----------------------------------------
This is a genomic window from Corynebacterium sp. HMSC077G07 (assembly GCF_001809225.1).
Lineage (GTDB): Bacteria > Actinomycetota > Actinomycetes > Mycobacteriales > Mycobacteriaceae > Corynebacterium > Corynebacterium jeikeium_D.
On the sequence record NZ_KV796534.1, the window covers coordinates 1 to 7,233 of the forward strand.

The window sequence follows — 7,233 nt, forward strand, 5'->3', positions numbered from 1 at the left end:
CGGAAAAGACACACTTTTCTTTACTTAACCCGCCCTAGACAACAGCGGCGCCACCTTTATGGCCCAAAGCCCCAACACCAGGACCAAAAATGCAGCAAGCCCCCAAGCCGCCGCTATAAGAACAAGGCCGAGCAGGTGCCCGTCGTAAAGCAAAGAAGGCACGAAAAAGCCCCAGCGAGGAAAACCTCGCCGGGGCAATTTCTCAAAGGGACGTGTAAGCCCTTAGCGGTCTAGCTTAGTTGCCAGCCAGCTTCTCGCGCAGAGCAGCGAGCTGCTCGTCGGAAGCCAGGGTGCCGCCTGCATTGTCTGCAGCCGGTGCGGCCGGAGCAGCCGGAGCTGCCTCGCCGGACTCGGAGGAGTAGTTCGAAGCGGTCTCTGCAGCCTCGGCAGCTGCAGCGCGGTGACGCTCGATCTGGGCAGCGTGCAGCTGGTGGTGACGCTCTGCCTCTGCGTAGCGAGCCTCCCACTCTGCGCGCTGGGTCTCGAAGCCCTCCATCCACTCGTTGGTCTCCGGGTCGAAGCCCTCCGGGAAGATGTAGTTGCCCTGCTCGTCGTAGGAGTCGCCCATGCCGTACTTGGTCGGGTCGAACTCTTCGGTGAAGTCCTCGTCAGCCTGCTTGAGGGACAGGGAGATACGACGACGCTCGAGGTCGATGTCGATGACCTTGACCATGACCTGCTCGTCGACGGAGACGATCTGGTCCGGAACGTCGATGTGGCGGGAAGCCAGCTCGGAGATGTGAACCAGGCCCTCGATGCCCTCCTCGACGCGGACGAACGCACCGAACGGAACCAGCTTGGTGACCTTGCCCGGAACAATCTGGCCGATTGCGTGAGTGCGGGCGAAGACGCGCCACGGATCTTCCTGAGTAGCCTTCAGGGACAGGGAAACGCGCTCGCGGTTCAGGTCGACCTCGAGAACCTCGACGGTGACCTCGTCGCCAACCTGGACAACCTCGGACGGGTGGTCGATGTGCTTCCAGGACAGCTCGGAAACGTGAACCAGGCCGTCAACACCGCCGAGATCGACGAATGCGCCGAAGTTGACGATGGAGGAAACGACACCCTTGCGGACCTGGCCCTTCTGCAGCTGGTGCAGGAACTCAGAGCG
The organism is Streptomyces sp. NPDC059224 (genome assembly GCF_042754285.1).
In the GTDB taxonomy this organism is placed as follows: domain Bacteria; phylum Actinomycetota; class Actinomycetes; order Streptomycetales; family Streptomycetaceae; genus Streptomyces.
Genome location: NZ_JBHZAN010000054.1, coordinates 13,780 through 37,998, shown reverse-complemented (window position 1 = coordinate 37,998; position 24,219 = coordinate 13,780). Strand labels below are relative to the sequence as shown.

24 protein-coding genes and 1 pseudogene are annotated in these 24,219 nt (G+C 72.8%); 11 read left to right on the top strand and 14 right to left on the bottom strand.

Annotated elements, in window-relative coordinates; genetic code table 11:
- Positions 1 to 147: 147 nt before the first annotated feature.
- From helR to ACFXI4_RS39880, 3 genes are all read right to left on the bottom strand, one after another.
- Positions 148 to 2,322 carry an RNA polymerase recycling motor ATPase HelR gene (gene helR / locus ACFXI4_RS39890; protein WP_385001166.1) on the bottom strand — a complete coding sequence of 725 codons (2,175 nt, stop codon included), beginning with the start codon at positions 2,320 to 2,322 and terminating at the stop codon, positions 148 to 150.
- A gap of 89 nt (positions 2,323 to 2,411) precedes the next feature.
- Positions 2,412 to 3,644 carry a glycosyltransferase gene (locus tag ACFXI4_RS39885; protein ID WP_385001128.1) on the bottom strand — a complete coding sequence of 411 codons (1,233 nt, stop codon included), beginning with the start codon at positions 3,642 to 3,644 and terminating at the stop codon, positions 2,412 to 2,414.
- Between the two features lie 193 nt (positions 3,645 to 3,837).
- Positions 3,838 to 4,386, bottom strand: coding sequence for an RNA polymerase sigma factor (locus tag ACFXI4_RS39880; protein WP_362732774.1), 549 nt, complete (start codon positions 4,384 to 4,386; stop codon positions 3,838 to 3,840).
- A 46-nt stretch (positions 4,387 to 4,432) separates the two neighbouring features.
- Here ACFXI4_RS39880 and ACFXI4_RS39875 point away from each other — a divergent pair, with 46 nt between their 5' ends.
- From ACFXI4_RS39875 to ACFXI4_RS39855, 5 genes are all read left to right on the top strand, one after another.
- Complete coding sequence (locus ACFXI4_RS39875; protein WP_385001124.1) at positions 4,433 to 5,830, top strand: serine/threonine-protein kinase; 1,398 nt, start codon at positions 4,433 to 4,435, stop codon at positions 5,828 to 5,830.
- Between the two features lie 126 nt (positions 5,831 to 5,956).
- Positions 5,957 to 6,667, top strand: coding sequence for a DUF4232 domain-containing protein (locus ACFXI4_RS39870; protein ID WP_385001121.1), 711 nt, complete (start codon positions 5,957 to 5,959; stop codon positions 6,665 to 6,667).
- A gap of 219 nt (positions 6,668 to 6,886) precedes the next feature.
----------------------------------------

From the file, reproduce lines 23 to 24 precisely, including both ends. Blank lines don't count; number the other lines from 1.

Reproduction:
- Positions 5,957 to 6,667, top strand: coding sequence for a DUF4232 domain-containing protein (locus ACFXI4_RS39870; protein ID WP_385001121.1), 711 nt, complete (start codon positions 5,957 to 5,959; stop codon positions 6,665 to 6,667).
- A gap of 219 nt (positions 6,668 to 6,886) precedes the next feature.